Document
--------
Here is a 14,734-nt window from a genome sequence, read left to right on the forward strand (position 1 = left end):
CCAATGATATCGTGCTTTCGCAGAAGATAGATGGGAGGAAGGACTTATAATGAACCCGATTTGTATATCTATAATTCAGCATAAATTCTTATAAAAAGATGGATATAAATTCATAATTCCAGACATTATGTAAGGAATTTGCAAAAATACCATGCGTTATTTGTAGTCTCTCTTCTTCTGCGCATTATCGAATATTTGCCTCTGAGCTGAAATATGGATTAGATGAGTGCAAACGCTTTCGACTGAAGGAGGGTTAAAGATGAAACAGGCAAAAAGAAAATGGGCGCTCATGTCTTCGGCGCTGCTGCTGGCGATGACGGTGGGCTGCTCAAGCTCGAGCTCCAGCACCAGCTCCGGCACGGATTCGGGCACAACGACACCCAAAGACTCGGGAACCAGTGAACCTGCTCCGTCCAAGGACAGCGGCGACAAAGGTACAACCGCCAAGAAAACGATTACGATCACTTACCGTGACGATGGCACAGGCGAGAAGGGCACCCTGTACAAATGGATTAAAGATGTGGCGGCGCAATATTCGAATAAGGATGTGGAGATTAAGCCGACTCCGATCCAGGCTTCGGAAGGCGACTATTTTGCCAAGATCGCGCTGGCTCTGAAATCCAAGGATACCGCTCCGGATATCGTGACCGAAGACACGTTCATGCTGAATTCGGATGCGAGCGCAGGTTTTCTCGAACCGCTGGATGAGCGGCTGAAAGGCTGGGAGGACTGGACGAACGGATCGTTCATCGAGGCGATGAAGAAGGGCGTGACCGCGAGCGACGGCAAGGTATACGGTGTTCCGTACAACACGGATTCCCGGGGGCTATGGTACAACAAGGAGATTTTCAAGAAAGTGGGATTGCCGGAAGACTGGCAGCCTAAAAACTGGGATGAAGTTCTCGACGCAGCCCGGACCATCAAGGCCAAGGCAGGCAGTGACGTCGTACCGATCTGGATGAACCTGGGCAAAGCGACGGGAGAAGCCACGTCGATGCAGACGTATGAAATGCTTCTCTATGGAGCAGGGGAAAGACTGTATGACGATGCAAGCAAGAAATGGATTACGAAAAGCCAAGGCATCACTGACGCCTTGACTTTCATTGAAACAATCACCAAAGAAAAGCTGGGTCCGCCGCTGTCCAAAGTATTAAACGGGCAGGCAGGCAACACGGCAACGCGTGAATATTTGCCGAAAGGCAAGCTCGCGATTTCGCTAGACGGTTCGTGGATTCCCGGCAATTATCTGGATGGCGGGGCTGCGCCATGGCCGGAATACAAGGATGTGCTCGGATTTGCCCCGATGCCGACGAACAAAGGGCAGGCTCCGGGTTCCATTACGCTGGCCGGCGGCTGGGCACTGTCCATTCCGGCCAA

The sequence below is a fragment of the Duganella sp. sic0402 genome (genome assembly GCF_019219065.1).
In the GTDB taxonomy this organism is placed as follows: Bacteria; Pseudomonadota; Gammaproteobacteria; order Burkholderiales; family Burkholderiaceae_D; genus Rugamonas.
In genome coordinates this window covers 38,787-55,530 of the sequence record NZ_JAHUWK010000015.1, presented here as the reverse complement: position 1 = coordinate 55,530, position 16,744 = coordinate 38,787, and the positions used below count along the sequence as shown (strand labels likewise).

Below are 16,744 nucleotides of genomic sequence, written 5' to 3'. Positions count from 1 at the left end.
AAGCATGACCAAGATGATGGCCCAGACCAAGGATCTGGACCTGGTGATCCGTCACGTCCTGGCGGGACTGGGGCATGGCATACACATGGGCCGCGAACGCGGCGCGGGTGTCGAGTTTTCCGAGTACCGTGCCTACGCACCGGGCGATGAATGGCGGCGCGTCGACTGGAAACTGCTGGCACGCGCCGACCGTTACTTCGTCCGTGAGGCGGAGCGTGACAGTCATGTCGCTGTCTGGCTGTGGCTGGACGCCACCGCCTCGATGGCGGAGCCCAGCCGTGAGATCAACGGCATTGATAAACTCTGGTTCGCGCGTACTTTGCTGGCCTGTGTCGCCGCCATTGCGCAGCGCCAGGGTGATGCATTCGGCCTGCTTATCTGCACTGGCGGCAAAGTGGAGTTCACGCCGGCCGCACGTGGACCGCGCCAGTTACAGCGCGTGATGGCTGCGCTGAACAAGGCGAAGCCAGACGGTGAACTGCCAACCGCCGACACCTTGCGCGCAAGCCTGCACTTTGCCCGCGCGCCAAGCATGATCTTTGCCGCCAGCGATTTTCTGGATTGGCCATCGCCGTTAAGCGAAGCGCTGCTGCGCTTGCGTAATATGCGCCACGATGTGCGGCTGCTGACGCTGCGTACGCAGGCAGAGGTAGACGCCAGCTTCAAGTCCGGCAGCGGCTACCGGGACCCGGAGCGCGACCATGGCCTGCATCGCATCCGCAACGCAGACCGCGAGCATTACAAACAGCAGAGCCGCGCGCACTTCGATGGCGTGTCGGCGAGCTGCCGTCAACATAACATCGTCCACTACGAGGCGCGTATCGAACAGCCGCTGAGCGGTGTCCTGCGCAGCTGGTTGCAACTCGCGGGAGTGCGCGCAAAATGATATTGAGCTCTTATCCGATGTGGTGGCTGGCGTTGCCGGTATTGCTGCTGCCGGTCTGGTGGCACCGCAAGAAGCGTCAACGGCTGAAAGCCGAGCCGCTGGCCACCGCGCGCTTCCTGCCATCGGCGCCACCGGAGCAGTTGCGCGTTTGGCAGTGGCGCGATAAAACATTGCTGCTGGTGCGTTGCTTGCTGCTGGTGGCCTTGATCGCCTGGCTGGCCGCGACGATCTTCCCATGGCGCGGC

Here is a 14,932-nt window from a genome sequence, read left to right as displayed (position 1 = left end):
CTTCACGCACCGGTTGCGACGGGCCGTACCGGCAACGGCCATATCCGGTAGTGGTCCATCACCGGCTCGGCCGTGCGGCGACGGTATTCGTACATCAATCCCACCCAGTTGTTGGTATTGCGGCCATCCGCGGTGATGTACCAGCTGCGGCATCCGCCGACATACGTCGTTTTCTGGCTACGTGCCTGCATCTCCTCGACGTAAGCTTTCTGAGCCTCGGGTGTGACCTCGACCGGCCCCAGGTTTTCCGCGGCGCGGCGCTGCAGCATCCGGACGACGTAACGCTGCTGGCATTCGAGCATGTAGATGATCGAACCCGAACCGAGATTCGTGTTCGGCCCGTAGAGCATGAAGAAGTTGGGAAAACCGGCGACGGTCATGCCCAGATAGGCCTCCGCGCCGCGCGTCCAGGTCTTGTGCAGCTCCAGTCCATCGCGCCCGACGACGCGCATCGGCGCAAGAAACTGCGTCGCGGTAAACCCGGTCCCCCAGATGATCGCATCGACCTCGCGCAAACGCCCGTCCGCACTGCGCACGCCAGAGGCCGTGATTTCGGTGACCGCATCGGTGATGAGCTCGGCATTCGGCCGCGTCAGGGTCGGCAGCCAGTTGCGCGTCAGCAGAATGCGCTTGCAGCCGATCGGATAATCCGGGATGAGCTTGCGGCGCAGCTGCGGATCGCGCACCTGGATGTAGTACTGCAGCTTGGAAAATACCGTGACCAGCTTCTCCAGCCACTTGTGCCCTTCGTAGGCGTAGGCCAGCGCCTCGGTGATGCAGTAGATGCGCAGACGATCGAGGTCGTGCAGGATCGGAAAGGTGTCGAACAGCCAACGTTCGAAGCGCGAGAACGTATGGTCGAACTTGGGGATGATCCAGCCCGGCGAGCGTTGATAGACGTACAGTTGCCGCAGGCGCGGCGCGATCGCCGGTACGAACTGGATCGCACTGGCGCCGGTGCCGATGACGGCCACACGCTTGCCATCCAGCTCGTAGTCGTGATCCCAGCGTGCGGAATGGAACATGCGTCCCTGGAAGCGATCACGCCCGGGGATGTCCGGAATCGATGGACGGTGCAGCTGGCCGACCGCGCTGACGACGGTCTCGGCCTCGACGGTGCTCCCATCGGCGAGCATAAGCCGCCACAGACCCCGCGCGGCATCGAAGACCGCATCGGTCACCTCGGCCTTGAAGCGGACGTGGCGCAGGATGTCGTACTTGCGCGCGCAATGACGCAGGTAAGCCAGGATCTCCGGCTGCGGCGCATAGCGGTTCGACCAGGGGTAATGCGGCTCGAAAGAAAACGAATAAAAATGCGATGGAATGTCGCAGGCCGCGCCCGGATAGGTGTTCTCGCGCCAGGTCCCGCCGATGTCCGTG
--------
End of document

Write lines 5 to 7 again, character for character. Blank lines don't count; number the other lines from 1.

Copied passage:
In genome coordinates this window covers 38,787-55,530 of the sequence record NZ_JAHUWK010000015.1, presented here as the reverse complement: position 1 = coordinate 55,530, position 16,744 = coordinate 38,787, and the positions used below count along the sequence as shown (strand labels likewise).

Below are 16,744 nucleotides of genomic sequence, written 5' to 3'. Positions count from 1 at the left end.
AAGCATGACCAAGATGATGGCCCAGACCAAGGATCTGGACCTGGTGATCCGTCACGTCCTGGCGGGACTGGGGCATGGCATACACATGGGCCGCGAACGCGGCGCGGGTGTCGAGTTTTCCGAGTACCGTGCCTACGCACCGGGCGATGAATGGCGGCGCGTCGACTGGAAACTGCTGGCACGCGCCGACCGTTACTTCGTCCGTGAGGCGGAGCGTGACAGTCATGTCGCTGTCTGGCTGTGGCTGGACGCCACCGCCTCGATGGCGGAGCCCAGCCGTGAGATCAACGGCATTGATAAACTCTGGTTCGCGCGTACTTTGCTGGCCTGTGTCGCCGCCATTGCGCAGCGCCAGGGTGATGCATTCGGCCTGCTTATCTGCACTGGCGGCAAAGTGGAGTTCACGCCGGCCGCACGTGGACCGCGCCAGTTACAGCGCGTGATGGCTGCGCTGAACAAGGCGAAGCCAGACGGTGAACTGCCAACCGCCGACACCTTGCGCGCAAGCCTGCACTTTGCCCGCGCGCCAAGCATGATCTTTGCCGCCAGCGATTTTCTGGATTGGCCATCGCCGTTAAGCGAAGCGCTGCTGCGCTTGCGTAATATGCGCCACGATGTGCGGCTGCTGACGCTGCGTACGCAGGCAGAGGTAGACGCCAGCTTCAAGTCCGGCAGCGGCTACCGGGACCCGGAGCGCGACCATGGCCTGCATCGCATCCGCAACGCAGACCGCGAGCATTACAAACAGCAGAGCCGCGCGCACTTCGATGGCGTGTCGGCGAGCTGCCGTCAACATAACATCGTCCACTACGAGGCGCGTATCGAACAGCCGCTGAGCGGTGTCCTGCGCAGCTGGTTGCAACTCGCGGGAGTGCGCGCAAAATGATATTGAGCTCTTATCCGATGTGGTGGCTGGCGTTGCCGGTATTGCTGCTGCCGGTCTGGTGGCACCGCAAGAAGCGTCAACGGCTGAAAGCCGAGCCGCTGGCCACCGCGCGCTTCCTGCCATCGGCGCCACCGGAGCAGTTGCGCGTTTGGCAGTGGCGCGATAAAACATTGCTGCTGGTGCGTTGCTTGCTGCTGGTGGCCTTGATCGCCTGGCTGGCCGCGACGATCTTCCCATGGCGCGGC